The U.S. provided $157 million in aid last year, about 17 percent of the $900 million that Bolivia received from the international community. Recently, Bolivia applied for a $598 million grant from the Millennium Challenge Account, an aid program set up by Bush in 2002. The country must pursue what Washington deems as sound economic policies to qualify.


"The Bolivian state has no sovereignty because it is dependent on international aid," Morales said last week. Analysts say Morales' statements often seem calculated to please the militants among his supporters, who range from impoverished Indians to middle-class professionals. Indeed, many experts here describe Morales, a former two-term congressman, as a man willing to listen and learn.


"Most presidents try to impose their own agenda," said Juan Ignacio Siles, a former Bolivian foreign minister. "But Evo recognizes his limits and has the capacity to adapt to new situations."



Coca controversy


Faced with the reality of governing, Morales has softened his tone on a variety of issues, including the drug war and economic policy.


During his campaign, he berated a U.S.-backed program to eradicate coca crops, which provide the main ingredient of cocaine as well as the leaves chewed by local Indians. He later suggested that the police and army eradication teams could continue to operate if they carry out their duties peacefully.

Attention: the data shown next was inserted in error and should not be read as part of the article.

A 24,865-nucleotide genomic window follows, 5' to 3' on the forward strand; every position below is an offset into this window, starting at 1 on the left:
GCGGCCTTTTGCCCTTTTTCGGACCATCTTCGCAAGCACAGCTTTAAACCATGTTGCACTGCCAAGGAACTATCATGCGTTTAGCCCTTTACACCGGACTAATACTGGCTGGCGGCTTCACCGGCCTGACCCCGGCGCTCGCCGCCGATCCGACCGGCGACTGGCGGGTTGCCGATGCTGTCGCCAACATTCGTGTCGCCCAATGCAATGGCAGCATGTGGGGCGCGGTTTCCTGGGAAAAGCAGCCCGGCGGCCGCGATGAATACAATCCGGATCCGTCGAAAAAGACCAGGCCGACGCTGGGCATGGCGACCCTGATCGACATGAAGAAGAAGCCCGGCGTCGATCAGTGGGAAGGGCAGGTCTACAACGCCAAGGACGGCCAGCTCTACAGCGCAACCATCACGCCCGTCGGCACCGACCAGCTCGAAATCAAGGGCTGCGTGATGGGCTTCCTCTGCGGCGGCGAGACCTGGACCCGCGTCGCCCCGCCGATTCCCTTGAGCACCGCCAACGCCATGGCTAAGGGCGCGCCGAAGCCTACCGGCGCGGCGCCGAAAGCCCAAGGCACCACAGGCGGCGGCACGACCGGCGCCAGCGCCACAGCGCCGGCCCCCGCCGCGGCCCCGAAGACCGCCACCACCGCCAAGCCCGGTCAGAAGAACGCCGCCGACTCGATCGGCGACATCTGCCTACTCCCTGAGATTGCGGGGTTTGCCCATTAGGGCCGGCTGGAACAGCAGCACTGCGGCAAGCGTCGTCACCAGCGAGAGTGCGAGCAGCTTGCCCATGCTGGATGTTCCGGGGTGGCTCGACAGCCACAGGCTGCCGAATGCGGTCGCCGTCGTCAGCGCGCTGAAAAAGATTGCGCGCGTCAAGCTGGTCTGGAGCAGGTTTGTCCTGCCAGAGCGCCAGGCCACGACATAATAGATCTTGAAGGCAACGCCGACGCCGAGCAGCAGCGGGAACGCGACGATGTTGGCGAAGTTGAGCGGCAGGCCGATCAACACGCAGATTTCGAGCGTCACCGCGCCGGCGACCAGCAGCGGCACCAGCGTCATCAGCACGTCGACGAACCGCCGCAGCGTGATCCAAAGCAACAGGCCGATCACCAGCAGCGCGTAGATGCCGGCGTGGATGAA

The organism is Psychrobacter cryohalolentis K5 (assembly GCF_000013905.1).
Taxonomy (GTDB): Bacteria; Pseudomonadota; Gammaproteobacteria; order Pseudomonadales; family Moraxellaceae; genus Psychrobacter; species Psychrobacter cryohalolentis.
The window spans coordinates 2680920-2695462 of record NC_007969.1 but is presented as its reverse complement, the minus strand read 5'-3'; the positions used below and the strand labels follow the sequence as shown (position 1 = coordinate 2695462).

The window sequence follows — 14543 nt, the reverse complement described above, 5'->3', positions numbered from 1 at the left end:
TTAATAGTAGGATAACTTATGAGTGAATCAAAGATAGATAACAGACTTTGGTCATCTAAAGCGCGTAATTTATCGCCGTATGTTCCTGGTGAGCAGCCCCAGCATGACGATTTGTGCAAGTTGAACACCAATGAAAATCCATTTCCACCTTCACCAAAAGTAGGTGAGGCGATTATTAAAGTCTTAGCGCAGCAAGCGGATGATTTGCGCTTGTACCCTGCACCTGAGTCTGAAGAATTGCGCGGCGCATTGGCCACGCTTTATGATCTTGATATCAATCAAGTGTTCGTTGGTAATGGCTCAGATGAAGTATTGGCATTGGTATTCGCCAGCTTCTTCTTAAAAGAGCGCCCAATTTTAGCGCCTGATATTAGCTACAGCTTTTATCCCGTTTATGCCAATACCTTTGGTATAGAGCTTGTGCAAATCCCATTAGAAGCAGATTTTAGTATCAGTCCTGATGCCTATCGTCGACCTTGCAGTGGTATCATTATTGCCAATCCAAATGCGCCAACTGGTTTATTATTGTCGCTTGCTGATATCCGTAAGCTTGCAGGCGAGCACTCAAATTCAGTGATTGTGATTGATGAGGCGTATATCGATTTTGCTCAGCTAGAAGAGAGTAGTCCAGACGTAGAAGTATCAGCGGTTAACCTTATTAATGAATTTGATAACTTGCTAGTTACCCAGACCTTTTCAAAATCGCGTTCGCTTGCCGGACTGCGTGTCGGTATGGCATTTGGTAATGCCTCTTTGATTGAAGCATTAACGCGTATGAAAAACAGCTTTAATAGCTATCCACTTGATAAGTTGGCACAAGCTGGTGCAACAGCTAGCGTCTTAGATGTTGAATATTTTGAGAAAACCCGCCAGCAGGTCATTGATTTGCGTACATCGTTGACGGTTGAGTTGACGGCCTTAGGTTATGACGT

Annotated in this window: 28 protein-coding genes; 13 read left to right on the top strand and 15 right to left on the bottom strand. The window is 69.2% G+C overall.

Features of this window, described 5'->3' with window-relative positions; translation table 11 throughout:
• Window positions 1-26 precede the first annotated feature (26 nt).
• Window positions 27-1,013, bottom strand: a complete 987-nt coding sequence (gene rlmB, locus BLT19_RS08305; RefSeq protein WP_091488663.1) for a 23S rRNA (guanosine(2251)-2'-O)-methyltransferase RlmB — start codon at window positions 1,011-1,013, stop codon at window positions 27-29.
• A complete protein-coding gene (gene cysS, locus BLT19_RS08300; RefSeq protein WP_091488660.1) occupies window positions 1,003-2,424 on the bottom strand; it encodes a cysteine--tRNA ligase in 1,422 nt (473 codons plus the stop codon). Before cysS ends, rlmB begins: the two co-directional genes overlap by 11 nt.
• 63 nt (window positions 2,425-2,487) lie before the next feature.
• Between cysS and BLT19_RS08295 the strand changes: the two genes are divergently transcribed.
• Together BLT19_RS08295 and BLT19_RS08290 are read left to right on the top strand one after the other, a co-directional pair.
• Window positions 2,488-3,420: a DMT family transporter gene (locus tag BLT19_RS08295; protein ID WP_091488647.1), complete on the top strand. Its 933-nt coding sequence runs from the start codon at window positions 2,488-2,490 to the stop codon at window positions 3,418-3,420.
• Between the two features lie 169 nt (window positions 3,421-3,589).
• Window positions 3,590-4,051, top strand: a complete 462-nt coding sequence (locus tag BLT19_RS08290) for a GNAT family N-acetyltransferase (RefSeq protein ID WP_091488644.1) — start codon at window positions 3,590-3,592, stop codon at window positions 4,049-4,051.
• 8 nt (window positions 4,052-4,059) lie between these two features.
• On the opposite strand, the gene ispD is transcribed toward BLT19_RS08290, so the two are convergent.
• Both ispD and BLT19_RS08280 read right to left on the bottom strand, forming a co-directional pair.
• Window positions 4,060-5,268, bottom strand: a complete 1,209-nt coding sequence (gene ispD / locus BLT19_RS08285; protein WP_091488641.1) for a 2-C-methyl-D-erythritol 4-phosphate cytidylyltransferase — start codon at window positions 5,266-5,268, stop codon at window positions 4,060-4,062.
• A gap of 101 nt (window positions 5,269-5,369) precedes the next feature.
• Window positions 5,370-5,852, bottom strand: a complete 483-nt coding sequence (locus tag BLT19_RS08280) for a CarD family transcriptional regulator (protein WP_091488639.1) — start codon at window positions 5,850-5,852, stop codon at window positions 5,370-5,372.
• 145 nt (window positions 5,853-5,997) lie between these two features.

Bolivia is the source of 16 percent of the world's cocaine supply, and Washington has made the continuation of the eradication program a key demand for normal relations.


Morales, who made a name for himself in the 1990s as the leader of a coca-growers union, insists that his government will focus its anti-narcotics efforts on drug traffickers rather than on the farmers.


"Evo says 'zero cocaine,' and I think the U.S. should take him seriously," said John Walsh of the Washington Office on Latin America, a research and advocacy organization. "It's better for Bolivians to feel that they have their own policy, one that is not being imposed by the United States."



Free-trade deal possible


On other issues, Morales has staked out moderate positions.


A key demand of his more radical supporters is that his government expel foreign companies working in Bolivia's vital oil and natural gas sectors. Though Morales wants to increase taxes on these firms and renegotiate many of their contracts, he has promised not to expropriate their holdings. Morales has also said he would be willing to negotiate a free-trade agreement with the U.S. if the deal proved beneficial to most Bolivians.